Lawrence Hamilton stars.


“LOOKING OVER THE PRESIDENT’S SHOULDER”
8 p.m., the Rep. $20-$35.

In what’s surely the most anticipated theater debut of the season, “Looking Over the President’s Shoulder” opens Friday at the Rep. The one-man show, starring one of Arkansas’s favorite sons, Lawrence Hamilton, and directed by Rep vet Gilbert McCauley (“Fences,” “The Piano Lesson,” both starring Hamilton), tells a story that’s especially appropriate in this new era, in which a black man occupies the White House. It’s the true story of Alonzo Fields, an educated African-American who had dreams of becoming a concert vocalist, but instead became a manservant in the White House for two decades and four presidencies, from 1931 to 1953.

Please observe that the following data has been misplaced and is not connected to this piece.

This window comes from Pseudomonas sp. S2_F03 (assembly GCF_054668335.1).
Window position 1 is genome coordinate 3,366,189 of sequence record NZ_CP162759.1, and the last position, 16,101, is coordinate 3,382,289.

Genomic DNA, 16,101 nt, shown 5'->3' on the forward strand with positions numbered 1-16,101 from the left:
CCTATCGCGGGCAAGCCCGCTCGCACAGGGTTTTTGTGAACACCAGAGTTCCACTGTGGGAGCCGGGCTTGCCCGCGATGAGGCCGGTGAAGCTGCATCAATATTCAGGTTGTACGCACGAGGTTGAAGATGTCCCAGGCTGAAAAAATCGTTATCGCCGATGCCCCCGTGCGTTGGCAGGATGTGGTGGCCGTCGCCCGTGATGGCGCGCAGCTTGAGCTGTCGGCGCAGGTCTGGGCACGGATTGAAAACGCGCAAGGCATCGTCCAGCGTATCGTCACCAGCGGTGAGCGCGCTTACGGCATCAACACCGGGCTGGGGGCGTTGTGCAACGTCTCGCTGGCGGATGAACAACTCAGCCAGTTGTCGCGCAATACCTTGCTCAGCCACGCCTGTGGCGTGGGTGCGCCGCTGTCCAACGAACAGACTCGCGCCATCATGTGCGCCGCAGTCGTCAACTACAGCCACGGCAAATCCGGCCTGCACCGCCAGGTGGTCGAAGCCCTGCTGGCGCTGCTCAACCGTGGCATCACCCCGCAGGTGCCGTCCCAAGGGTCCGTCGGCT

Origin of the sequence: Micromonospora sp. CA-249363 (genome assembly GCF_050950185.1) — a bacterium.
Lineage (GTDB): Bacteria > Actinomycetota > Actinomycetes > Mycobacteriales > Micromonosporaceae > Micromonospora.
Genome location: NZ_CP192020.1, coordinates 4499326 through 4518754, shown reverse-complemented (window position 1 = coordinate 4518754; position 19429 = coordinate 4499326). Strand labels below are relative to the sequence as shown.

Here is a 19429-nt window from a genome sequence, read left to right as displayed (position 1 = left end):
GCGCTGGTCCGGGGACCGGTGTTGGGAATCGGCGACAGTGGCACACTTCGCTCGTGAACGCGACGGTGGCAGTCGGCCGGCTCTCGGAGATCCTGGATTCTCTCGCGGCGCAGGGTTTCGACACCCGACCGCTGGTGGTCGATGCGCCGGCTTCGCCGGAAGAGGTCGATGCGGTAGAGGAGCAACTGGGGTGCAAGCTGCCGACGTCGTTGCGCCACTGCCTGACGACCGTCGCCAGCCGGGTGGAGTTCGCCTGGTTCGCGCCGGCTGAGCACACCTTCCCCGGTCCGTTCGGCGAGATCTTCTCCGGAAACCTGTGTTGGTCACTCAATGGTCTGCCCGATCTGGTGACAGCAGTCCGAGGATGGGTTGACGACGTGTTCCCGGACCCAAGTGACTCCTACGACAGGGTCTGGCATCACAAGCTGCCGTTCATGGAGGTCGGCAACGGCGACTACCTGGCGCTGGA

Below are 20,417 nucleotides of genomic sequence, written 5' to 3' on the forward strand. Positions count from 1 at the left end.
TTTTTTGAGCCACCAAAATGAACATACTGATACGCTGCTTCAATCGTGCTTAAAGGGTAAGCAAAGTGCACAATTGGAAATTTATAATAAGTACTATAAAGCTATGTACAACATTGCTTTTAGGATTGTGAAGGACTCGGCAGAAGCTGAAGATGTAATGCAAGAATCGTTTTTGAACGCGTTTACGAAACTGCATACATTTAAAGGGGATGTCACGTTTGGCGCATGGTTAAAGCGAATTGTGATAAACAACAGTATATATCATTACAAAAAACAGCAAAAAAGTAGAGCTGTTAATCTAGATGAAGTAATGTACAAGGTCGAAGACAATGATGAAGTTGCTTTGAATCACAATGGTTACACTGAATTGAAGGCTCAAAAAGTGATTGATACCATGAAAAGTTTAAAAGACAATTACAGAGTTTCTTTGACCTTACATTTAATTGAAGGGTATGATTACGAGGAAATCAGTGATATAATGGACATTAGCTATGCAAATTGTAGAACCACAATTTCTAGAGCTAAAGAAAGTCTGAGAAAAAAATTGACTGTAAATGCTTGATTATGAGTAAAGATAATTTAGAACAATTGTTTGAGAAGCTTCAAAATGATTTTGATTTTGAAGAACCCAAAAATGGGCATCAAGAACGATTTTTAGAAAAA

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It’s a story not just of the tension between aspiration (to sing) and expectation (to be virtually mute on the job), but also of a man who, McCauley says, “radiated a real grace” amidst the drama of the White House — the politics, the crises, the racism — and a man who had a surfeit of self-respect and found worth in his work.

The play, written by James Still, begins on Fields’ last day of work as he waits for a bus across the street from the White House. Fields kept a diary — it was the basis for a memoir, “My 21 Years in the White House” — and the play is framed around him flipping through it, recalling his experiences.

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